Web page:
H Series: This was the first line of cues ever that featured fully adjustable variable balance point. If your cue belongs to this series, it’ll have a full-length carbon fiber core with a rail on which the weights can be repositioned forward or backward.
Select Series: If your cue belongs to this series, it’ll be equipped standard with i-Pro Slim or i-3 shafts.
G Series: Mcdermott cue stick from this series would have quality construction, exotic wood, and numerous customization options. Does your Mcdermott cue stick have these traits?
G-Core Shaft: If your cue stick belongs to this series, it might have a Made In USA stamp somewhere. Also, it would feature inlays and rings made of exotic wood.
Traditional All Maple Shaft: If your cue has an all maple shaft and butt with premium stain then chances are your stick belongs to this series of Mcdermott.
Unfortunately, if your cue stick bears no sign if it even belongs to Mcdermott or not, there is no way to confirm it except for if any cue maker or the Mcdermott brand itself confirms this.
Fortunately, these cue sticks are easier to identify. For instance, every Brunswick pool cue will have a Brunswick stamp at the handle of the cue.
I’m mentioning some of the famous cue series of Brunswick just in case you are not sure about the series of Brunswick you are holding in your hands.
Smoke Series: Smoke series featured two-piece cues for recreational billiard enthusiasts. Moreover, this cue series featured cue sticks of 19 oz only.
Fire Series: If you are sure your cue stick belongs to the Fire series and it has stainless steel uni-loc construction, then it could be Fire Series. This series too had only 19 oz sticks.
Vintage Series: Vintage series was released in the 1960s. If your Brunswick cue seems too old with an intricate fancy wood and pearlized inlays, it could be one of this series.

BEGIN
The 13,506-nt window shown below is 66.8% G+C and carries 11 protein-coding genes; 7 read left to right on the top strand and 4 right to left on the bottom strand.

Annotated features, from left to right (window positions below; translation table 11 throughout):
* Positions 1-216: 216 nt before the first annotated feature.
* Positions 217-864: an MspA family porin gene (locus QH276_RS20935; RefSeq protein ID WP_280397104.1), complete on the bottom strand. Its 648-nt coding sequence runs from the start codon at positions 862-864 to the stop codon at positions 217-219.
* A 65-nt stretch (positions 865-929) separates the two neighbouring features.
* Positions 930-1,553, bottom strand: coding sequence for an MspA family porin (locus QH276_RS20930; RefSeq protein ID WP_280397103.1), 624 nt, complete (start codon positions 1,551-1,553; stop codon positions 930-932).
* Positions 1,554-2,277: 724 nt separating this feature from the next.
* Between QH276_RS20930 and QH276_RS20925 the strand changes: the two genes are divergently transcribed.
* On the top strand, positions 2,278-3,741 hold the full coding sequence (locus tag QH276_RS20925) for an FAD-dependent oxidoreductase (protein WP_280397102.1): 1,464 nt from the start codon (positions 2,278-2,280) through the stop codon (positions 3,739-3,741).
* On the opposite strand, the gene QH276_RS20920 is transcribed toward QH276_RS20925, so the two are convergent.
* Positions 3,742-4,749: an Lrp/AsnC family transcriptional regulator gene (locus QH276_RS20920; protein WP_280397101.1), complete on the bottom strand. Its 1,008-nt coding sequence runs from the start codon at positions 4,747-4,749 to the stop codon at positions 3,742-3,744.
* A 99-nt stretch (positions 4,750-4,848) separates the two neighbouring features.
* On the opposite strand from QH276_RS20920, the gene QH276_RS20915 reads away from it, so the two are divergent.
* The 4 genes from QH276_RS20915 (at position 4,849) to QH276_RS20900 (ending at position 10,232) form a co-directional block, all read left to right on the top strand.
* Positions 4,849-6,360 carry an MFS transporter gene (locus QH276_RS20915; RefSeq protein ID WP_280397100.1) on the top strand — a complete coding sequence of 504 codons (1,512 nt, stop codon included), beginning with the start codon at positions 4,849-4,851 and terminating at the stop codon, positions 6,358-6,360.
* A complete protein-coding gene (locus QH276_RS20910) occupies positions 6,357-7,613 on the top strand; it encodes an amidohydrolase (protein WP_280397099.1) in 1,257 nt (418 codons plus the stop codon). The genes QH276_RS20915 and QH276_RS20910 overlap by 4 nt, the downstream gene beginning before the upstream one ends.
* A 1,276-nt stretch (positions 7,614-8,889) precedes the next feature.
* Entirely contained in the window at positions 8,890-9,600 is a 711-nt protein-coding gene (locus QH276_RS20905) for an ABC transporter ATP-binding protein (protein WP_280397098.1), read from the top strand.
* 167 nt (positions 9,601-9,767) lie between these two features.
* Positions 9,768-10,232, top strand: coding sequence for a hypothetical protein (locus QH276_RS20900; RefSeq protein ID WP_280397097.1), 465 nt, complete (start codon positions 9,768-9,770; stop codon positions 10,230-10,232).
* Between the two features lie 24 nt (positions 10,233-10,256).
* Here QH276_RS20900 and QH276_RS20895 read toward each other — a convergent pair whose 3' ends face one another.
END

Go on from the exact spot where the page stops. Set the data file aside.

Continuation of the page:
Likewise, if there’s no mark on your cue stick, nobody can tell if it’s a Joss Pool cue stick or any other brand.
However, if you are 100% sure it really is a Joss Pool cue stick but uncertain about the model and series, I can walk you through two of the popular series released by Joss brand.
AJ Series: If your cue stick belongs to this brand, it will have a chestnut stained curly maple forearm. Also, the butt would be chestnut stained curly maple with mother of pearl diamond inlays. And there would be two sets of black phenolic rings at the joint.
100,200 & 300 Series: Likewise, if it’s from 100, 200 and 300 series, it’ll have hard rock maple with a pro taper. A black collar with dark stained maple forearm. But plate bearing white herculite with a joss logo (if it has, then it’ll be confirmed).
Meucci launched lots of series, but they all had one thing in common. They were quite fancy. And at the butt, you’ll find the Meucci logo no matter what model you are purchasing.
Unfortunately, Meucci has released so many Pool cue series that there’s no special identity mark. The logo is the only identification mark that can help you to identify it.
However, one thing that may help you to have some clue is Meucci makes red dot shafts now. Previously they used to make black dot shafts which people didn’t like.
Another problem with obtaining Meucci cues’ model number is unavailability of an official site. For there’s no official site, you don’t have any catalog available to match your cue sticks.